Tuesday, March 01, 2005

Pack Men: A Tale of Bush Thuggery Foretold

Originally published in The Moscow Times, April 26, 2002.

This is how thugs operate. If you don't play ball, don't toe the line, if you give them any lip, they cut you off at the knees. Bare fists, brass knuckles, cold steel, hot lead – it doesn't matter, they'll get you sooner or later. It's all about power: brute, blustering, rapacious power. The way apes do it. The way dogs do it. The way hyenas sort out the pack.

Jose Bustani is an accomplished Brazilian diplomat, a man of learning and enlightenment, with extensive experience in international affairs, including postings in Vienna, Montreal, the United Nations and Moscow. For decades, he has served as a high-level negotiator on a number of international treaties, hammering out agreements on disarmament, pollution, scientific research and maritime law. In 1997, he became director general of the Organization for the Prevention of Chemical Weapons (OPCW), which enforces the international Chemical Weapons Convention.

In that post, as The Guardian reports, Bustani engineered the destruction of 2 million chemical weapons and the dismantling of two-thirds of the world's production facilities for biological mass murder. He was so well regarded by his colleagues that he was re-elected to a five-year term – unanimously – in May 2000. Just a few months ago, U.S. Secretary of State Colin Powell publicly lauded him for his "very impressive work."

There was one thing wrong with Jose Bustani, however. He was negotiating to bring Iraq into the Chemical Weapons Convention. That was his job, after all: to get as many nations as possible under the treaty's umbrella. So he was trying to persuade Iraq to accept the Convention and its strictures – including the destruction of chemical weapons stores and facilities, and constant independent monitoring to ensure compliance. If he had succeeded, the Middle East – and the world – would have been an immeasurably safer place.

But there were sinister forces – thugs – who didn't want Bustani to succeed. These thugs have big plans for Iraq, you see. They're going to puff up their chests, beat their hairy bellies and rape Iraq, force it down into the dirt and have their way with it. But they can only do that if Iraq remains a threat – or at least can be credibly framed as a threat to the little ones back home.

And so George W. Bush, Dick Cheney, Don Rumsfeld and the rest of the pack started in on Bustani. First they softened him up with some bureaucratic brass knuckles: they illegally withheld U.S. funding for the Convention, leading to a cash crisis at the agency. Next came a boot in the groin: having themselves engineered the Convention's money troubles, they accused Bustani of "financial mismanagement" and demanded that Brazil recall him. The Brazilians refused.

Then the switchblades came out. Last month, the thugs called for a vote of "no confidence" in Bustani from the Convention's 145 member nations. This was foiled – like the gang's recent attempt to muscle in on Venezuela – by an unexpected show of nerve from the "little guys" who normally quake when the thugs start to bellow. The no-confidence vote failed.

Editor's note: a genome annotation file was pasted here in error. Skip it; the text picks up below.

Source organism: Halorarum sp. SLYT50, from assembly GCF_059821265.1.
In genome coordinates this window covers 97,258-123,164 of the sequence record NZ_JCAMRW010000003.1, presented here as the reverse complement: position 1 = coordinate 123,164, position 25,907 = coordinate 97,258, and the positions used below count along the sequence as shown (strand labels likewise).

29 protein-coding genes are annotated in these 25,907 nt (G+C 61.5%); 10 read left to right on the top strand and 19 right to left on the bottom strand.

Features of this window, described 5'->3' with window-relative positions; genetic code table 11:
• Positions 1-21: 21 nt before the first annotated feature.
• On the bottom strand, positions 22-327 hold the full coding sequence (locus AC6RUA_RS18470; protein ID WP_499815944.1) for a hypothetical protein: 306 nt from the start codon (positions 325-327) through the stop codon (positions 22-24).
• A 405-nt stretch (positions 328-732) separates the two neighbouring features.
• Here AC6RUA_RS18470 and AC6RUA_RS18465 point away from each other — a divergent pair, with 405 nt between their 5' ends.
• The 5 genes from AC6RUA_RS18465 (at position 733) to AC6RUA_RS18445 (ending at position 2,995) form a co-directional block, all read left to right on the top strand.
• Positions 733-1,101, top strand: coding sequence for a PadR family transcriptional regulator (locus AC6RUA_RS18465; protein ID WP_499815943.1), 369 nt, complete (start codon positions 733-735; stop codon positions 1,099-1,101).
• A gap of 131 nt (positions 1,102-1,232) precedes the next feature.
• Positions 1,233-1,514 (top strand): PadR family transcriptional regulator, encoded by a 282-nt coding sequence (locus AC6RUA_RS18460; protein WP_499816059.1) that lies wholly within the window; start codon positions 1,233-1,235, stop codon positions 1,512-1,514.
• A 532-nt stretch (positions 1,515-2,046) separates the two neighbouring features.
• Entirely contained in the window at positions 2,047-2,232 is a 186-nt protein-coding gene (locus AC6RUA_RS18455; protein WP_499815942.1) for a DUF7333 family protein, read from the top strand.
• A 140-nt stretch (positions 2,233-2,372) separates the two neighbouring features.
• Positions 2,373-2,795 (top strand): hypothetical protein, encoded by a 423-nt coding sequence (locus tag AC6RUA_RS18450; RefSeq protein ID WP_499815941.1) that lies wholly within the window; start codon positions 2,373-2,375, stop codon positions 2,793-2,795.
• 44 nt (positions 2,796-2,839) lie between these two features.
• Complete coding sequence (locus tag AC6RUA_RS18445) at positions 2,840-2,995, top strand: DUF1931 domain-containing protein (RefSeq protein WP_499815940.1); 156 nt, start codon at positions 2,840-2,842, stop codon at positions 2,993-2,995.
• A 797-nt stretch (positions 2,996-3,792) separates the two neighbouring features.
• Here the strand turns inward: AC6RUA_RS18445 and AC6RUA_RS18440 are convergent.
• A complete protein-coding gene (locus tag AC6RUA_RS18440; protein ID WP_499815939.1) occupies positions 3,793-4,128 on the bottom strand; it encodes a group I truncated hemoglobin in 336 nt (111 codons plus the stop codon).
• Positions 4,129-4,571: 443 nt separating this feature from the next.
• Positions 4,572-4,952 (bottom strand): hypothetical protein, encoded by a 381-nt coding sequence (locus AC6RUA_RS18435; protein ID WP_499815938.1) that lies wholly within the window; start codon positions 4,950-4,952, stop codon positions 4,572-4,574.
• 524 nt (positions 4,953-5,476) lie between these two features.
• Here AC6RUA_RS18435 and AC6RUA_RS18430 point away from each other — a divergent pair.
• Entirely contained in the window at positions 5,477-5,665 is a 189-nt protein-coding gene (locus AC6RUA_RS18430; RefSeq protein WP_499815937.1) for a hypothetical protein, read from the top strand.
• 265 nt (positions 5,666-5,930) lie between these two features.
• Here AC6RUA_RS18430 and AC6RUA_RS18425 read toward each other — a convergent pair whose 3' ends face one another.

Now the pack was in full cry. They called an unprecedented (and illegal) "special session" of the Convention to force Bustani's ouster. In good thug fashion, they put the squeeze on, threatening to bankrupt the agency or pull out of it altogether – a move that would have collapsed the treaty and set off a world-wide explosion in chemical weapons production. (Even as it is, the thugs have arbitrarily excluded themselves from most of the treaty's provisions – including the very same inspection programs that Iraq is condemned for rejecting.)

And this week, they finally unloaded with both barrels. At the "special session" in The Hague on Monday, the thugs strong-armed 47 of the little guys into voting against Bustani. Seven countries, including Russia, stood their ground for the man they had all unanimously elected less than two years before, while 43 other countries abstained. More than 50 countries boycotted the shameful spectacle altogether.

So the thugs had their way, as they always do in the end. The pack bared their teeth, threw back their heads and brayed their triumph through the marble halls of Washington. After all, it was their second bloody carcass in as many weeks – just a few days before, they had manipulated the ouster of Robert Watson, head of the Intergovernmental Panel on Climate Change.

Watson's crime? Taking a strong stand on global warming. In this case, the Thug-in-Chief acted on orders from on high – the oil companies that bought and paid for him. Exxon Mobil sent a memo to the Bush administration "suggesting" that Watson be removed from his post – and lo and behold, Watson is gone.

Watson was replaced by Indian scientist Rajendra Pachauri. And what was Pachauri's primary qualification? Well, last year he fought against a bid by the Indian government to investigate a gigantic financial boondoggle at the controversial Dabhol Power Plant, Rediff.com of India reports. And who built Dabhol? A little ole Texas company called Enron – the thugs' biggest paymaster.

That's how thugs operate. You play ball, you get perks. You step out of line, they bash your head in. That's power, kid. There's nothing subtle about it. How can you be subtle when you're pounding your belly and baring your teeth?

Chris Floyd